Spending by charities on television advertising rose by 20 per cent year on year to £123m in 2015, and their total advertising spend has increased by a third over the past five years, according to figures obtained by Third Sector.
Data from the market research firm Nielsen shows that charities spent £123.3m on TV advertising in 2015, compared with £102.6m in the previous year.
It also shows that the total advertising spend by charities – across TV, cinema, direct mail, door-drops, outdoor, press and radio – has risen by 31 per cent over the past five years, from £363m in 2010 to £476m last year, while investment by organisations across all sectors remained broadly flat over the same period at about £10.8bn.
But separate data from the Broadcasters’ Audience Research Board shows that the number of people who viewed charity adverts grew by just 3 per cent year on year, from 24.9 million viewers in 2014 to 25.6 million last year.
Viewing figures in the first four months of 2016 remained static compared with the same period the previous year, at about 7.2 million, according to Barb.
Lisa Bainbridge, head of campaigns at Coeliac UK, which ran its first TV advert in September, said: "The public obviously has some issues around direct marketing, so charities are going to be looking toward new sources to gather support.
"Television is becoming a little more accessible now. It’s good value for money. Because there are more digital channels that go right across the spectrum of TV programming, you can get some good deals and you can target your advert in a more effective way than you could in the past."
But Gen Tompkins, client development director at the media planning agency MC&C, which works with charities including the British Heart Foundation, WaterAid and Oxfam, said that in the case of TV the expenditure figures could give a misleading impression of activity by charities. For example, a charity that advertised on ITV in the evening could spend far more than a charity that did so on a digital channel during the day, she said, but the daytime advertiser would receive a lot more airtime.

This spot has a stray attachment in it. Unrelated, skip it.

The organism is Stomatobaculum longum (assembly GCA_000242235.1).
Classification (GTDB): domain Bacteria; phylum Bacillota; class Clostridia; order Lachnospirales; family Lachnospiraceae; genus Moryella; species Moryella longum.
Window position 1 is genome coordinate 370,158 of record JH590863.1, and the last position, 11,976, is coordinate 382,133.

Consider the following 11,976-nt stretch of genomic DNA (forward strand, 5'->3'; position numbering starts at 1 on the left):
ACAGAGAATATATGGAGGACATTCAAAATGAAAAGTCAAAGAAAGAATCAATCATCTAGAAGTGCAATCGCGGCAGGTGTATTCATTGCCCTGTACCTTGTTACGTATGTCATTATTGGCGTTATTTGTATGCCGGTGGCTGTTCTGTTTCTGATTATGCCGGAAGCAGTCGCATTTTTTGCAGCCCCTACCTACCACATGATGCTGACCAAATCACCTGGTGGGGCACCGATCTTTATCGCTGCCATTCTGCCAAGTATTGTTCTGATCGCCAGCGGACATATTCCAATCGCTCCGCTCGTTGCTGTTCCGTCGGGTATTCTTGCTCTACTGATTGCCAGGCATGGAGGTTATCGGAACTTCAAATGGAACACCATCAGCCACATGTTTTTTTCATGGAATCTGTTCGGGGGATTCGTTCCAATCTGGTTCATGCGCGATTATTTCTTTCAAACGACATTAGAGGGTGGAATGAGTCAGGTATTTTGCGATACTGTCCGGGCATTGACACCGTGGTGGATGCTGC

She said growth in TV advertising among charities was slowing, partly because of the limitations charities have faced in recent months in contacting prospective donors by telephone.
The Information Commissioner announced last summer that charities should not contact supporters who are registered with the Telephone Preference Service unless they had explicit permission to do so. Charities such as the RNLI and Cancer Research UK are introducing opt-in-only policies for contacting people.
"Opt-in is causing a real problem in the marketplace," said Tompkins. "That’s going to affect volumes, so we may well see advertisers pull money out."
New research from the Institute of Fundraising and the online market research agency fast.MAP shows that direct-response television advertising is 1.4 times more engaging than the average fundraising channel, which they say makes it the most engaging channel available.
DRTV received an engagement score of 140 on fast.MAP’s index, putting it ahead of direct mail and significantly ahead of telephone fundraising in terms of engagement.
For more on charities advertising on television, see the June edition of Third Sector, out next week.